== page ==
20 Missouri school districts seek ‘innovation waivers’ to move away from state tests
The schools want to shift to multiple tests throughout the year to access real-time results and support personalized, competency-based learning
During a June state board meeting, district leaders argued that the current testing system doesn’t provide results in time to be effectively used in the classroom (Getty Images).
A network of 20 Missouri school districts is asking the state to implement a more responsive assessment system in order to personalize student learning.
The state Board of Education is considering the districts’ proposal to change testing at its Aug. 15 meeting. If approved, it would be the inception of a shift in Missouri’s education system that will “resurrect student engagement,” district leaders say.
The group of schools, part of the Success-Ready Students Network, want to move away from the state’s annual standardized testing to assessments that would be administered multiple times a year. The coalition consists of public school districts and one St. Louis charter school, and includes a mix of rural and urban campuses with a wide range of student performance scores and poverty rates, according to state demographic and assessment data.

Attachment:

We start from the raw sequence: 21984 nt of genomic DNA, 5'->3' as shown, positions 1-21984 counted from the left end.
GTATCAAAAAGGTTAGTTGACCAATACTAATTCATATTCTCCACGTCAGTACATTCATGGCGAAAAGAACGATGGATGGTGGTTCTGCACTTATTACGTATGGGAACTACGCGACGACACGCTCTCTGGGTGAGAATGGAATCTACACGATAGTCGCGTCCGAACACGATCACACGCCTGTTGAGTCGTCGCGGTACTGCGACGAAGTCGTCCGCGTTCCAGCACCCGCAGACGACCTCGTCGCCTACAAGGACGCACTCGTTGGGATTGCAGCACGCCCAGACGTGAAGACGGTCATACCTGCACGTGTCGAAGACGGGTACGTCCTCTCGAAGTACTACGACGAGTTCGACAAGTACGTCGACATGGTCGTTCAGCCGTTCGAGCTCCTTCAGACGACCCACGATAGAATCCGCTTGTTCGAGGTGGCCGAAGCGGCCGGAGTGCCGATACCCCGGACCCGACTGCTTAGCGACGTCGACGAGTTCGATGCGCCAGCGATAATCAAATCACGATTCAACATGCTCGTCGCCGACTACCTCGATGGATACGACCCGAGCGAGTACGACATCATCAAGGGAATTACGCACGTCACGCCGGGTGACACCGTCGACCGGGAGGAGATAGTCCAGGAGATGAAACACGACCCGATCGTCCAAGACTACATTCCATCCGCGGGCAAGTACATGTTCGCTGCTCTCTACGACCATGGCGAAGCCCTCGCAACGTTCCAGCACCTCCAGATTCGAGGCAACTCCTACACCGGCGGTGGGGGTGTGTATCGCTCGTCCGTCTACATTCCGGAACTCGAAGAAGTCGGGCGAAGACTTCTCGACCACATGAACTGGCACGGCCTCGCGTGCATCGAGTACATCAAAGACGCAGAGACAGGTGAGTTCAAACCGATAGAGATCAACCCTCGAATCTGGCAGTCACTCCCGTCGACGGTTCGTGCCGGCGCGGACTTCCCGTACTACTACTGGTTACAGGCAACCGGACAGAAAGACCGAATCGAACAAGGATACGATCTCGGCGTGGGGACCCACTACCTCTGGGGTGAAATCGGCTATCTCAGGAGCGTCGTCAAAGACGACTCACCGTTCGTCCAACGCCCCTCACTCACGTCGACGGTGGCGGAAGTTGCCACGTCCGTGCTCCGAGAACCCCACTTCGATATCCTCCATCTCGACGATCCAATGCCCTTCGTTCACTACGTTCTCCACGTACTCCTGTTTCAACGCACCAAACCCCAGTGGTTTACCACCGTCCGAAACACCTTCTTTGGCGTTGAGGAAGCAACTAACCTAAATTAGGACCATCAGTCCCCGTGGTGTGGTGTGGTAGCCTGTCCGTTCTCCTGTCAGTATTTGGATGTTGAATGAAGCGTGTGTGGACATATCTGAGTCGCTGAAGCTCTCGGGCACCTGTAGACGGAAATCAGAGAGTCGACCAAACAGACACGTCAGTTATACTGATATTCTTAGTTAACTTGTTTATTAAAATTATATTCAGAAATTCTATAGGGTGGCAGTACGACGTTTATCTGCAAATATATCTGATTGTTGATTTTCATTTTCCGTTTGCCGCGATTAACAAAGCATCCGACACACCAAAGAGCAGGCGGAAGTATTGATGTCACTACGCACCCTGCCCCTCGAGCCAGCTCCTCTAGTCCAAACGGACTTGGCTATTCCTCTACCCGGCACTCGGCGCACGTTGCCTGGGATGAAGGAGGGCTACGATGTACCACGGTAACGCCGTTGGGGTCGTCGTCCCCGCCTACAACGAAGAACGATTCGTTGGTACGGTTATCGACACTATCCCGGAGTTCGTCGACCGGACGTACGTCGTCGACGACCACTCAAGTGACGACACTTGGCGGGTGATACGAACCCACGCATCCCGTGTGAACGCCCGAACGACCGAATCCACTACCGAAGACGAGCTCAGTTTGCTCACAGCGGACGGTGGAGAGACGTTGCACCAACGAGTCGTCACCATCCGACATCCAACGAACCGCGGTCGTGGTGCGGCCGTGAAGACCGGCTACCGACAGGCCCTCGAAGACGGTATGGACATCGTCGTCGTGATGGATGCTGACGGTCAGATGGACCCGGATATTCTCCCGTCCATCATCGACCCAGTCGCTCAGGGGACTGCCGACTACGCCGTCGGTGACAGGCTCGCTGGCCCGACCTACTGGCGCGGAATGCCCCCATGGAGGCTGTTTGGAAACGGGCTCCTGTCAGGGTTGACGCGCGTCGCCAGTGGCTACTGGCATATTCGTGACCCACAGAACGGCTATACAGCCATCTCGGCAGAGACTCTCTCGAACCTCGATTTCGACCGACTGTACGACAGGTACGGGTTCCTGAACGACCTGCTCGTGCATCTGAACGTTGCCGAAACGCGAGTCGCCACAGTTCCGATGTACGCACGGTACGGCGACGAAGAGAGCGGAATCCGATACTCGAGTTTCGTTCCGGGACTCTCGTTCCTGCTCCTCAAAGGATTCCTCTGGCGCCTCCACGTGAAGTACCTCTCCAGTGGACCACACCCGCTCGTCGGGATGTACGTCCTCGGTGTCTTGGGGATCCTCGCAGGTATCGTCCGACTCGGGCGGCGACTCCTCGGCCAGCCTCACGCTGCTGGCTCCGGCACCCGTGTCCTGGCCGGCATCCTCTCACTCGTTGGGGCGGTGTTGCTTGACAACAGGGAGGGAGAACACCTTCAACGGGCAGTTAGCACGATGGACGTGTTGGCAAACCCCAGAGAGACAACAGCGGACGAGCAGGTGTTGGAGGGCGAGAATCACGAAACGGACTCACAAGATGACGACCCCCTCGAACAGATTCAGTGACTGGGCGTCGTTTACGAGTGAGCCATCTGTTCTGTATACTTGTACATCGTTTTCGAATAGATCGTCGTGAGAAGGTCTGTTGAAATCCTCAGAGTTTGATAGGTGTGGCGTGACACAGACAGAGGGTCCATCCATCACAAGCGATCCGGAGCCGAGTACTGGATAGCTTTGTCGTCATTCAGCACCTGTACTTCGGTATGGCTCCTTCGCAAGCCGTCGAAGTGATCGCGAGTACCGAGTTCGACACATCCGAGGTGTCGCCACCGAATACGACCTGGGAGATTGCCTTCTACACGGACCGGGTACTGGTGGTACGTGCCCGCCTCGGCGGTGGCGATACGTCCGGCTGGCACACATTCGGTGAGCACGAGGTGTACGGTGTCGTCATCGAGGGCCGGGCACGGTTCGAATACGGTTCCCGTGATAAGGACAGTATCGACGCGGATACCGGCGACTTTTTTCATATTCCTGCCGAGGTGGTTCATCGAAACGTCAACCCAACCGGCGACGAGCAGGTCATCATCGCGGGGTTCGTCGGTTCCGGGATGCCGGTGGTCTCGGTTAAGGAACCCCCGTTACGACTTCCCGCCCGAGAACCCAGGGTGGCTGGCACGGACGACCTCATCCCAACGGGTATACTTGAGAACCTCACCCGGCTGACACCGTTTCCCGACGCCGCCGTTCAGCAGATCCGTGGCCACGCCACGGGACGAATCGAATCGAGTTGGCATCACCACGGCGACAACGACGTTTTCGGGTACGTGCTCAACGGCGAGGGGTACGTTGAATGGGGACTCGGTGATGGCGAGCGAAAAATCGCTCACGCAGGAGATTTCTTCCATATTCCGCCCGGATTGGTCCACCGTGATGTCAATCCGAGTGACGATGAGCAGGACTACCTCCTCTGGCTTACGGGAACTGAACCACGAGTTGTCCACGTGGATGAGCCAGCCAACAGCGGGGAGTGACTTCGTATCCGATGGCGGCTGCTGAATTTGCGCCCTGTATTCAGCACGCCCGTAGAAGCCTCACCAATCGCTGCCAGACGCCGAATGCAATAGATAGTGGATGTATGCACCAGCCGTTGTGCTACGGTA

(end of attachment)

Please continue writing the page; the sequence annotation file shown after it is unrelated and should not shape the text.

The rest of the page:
During a June state board meeting, district leaders argued that the current system doesn’t provide results in time to be effectively used in the classroom.
The schools want to instead take advantage of a new pilot waiver program created last year that offers exemptions for districts to bypass specific education laws for up to three years. These “innovation waivers” are intended to boost student performance and benefit educators by giving schools the room to implement unique strategies, said Lisa Sireno, assistant commissioner with the Missouri Department of Elementary and Secondary Education.
“The state legislature enacted a statute that allowed the school innovation waivers in 2022 and so we’ve been working on what that process might look like,” Sireno told The 74. “The group with our very first innovation waiver request — the Success-Ready Students Network — kind of grew out of a (state) work group that was looking at competency-based education.”
While 20 school districts in the Success-Ready Students Network have agreed to launch new assessments if approved, other schools will join in the future, said Mike Fulton, one of the network’s facilitators. The plan is for a new cohort of districts to use the innovation waivers each school year until the entire state is involved.